The Cost Of Putting A Dog To Sleep. You can’t put a price on the love and affection your dog constantly gives you. And the thought of being without your best friend doesn’t bear thinking about. But there may come a time when you have to make incredibly difficult decisions to keep your pet from suffering if he becomes unwell. Planning for difficult times makes those days easier. So knowing the cost of putting a dog to sleep and all the additional fees beforehand can really help:
You’ll be able to get no-obligation advice from care coordinators at trusted Vets At-Home services such as Cloud 9 Vets. The euthanasia procedure will be slowly explained so you know how it works and what to expect. The gentle two-injection process ensures your dog won’t feel anything except a small pinprick before peacefully drifting off to sleep.
This is how much dog euthanasia at home can cost – prices are provided by Cloud 9 Vets for guidance:
Small breeds of dogs are often called toy dogs or lap dogs and weighing up to 10 kg, including Chihuahua, Pomeranian, Papillon, Bichon Frise, Pug, Shih Tzu, Yorkshire Terrier, Toy Poodle or Pekingese. At-home gentle euthanasia for small toy dogs prices start from £279 – this price is determined by your pet’s weight and breed.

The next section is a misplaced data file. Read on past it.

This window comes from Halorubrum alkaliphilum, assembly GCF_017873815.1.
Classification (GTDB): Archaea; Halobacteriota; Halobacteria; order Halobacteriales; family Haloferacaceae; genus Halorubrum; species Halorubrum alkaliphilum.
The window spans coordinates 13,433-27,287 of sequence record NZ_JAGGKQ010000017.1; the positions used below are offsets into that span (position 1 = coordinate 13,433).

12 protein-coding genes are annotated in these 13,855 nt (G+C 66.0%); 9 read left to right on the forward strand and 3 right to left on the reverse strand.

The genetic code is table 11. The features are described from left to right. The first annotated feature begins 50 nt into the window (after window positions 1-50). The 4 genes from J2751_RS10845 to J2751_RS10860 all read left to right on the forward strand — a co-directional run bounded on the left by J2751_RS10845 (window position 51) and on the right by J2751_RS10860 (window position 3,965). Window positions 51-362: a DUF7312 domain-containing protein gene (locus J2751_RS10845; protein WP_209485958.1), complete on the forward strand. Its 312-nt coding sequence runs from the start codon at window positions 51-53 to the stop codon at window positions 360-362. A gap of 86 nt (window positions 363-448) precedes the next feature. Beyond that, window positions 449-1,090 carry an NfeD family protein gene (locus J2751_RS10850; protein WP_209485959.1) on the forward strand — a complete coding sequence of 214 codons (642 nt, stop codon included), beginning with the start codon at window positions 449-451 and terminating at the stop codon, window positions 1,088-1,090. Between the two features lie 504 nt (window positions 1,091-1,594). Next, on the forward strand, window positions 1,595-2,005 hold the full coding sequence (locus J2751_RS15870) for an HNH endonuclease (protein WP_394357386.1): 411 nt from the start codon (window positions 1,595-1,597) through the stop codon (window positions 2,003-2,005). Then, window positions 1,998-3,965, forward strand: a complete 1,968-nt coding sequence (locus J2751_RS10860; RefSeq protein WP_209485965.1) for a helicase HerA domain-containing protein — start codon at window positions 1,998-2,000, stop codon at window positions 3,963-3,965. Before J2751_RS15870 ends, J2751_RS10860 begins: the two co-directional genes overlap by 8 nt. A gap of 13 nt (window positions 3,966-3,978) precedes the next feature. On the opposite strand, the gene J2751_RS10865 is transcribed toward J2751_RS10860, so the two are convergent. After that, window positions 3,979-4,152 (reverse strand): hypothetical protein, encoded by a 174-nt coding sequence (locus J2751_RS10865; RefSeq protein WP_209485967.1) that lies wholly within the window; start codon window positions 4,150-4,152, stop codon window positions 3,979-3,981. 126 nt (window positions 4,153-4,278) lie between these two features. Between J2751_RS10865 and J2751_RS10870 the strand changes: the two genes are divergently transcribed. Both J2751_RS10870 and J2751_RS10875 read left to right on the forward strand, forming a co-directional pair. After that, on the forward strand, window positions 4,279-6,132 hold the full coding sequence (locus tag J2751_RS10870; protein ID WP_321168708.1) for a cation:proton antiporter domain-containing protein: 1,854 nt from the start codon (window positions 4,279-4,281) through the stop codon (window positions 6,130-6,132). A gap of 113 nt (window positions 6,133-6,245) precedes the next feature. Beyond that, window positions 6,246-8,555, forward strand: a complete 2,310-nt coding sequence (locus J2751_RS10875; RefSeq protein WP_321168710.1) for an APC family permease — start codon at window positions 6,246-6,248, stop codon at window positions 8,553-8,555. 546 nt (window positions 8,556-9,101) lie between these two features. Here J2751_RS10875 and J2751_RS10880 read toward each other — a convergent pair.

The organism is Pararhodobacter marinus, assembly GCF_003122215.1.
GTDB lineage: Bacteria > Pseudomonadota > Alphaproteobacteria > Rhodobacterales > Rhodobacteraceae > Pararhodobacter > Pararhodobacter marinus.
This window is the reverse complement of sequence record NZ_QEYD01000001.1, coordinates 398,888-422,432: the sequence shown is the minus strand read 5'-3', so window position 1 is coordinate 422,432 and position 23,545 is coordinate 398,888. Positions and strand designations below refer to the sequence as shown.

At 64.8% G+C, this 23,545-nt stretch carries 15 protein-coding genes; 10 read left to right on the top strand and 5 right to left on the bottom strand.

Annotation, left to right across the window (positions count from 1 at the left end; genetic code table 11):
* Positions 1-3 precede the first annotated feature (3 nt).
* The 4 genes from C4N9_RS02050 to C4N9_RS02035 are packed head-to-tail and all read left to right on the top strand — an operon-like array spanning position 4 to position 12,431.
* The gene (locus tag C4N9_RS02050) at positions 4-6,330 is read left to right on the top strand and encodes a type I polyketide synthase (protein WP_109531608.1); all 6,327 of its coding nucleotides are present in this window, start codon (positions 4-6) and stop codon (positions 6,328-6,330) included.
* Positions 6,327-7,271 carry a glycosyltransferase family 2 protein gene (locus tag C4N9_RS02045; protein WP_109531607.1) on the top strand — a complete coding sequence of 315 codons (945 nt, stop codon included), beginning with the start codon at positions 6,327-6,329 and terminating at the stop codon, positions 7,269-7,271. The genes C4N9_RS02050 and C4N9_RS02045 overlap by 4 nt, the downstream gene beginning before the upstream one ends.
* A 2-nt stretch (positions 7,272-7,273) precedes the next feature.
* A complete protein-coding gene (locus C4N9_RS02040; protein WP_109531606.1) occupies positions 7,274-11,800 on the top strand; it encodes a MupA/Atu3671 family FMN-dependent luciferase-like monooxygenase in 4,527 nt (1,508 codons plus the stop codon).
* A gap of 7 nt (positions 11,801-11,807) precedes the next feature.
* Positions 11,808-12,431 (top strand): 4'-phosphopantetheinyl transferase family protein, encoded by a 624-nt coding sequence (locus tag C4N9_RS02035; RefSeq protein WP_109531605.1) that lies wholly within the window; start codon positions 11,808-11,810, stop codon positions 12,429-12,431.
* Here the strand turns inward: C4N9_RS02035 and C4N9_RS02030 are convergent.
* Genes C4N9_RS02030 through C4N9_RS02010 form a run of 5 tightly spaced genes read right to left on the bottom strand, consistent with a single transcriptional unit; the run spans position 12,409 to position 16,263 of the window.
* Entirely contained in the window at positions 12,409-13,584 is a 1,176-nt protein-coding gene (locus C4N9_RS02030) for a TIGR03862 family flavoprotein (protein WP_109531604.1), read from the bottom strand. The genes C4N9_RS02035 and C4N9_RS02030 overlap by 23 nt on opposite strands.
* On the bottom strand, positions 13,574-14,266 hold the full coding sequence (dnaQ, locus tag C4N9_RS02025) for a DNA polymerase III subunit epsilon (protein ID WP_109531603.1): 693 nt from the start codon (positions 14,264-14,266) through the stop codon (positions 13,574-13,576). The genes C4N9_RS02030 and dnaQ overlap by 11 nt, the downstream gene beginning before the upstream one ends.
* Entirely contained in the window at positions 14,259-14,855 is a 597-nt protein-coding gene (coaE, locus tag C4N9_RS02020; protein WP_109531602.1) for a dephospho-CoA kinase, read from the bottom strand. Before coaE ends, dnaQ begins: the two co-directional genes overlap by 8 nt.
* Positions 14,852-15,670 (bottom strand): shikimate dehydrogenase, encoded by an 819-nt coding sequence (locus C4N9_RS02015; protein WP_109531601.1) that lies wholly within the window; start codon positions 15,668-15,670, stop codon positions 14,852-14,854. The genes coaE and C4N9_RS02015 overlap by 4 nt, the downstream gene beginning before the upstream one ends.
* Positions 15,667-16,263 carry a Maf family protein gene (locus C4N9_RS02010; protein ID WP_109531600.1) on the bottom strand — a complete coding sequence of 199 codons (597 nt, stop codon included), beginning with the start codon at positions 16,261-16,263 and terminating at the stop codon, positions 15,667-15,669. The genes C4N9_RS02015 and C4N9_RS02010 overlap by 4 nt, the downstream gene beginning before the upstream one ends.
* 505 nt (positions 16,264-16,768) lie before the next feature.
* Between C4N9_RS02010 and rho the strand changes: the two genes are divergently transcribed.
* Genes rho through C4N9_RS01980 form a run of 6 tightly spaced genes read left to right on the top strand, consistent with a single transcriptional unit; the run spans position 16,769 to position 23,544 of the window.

Breeds of small dog might include: Poodle, Beagle, Yorkshire Terrier, King Charles Spaniel, French Bulldog, weighing up to 11-20 kg. At-home gentle euthanasia for small dogs prices start from £289 – this price is determined by your pet’s weight and breed.
Breeds of medium and large dogs are commonly called family dogs and include Labrador, Retriever, Boxer, Border Terrier, Hungarian Viszla or Collie. Medium dogs are classes as weighing between 21-34kg. At-home gentle euthanasia prices for medium dogs start from £299 based on your pet’s weight and breed.
Breeds of large dogs might include: Labrador, Retriever, Boxer, German Shepperd or Greyhound. We count large dogs as weighing between 35-50kg. At-home gentle euthanasia prices for large dogs start from £329 based on your pet’s weight and breed.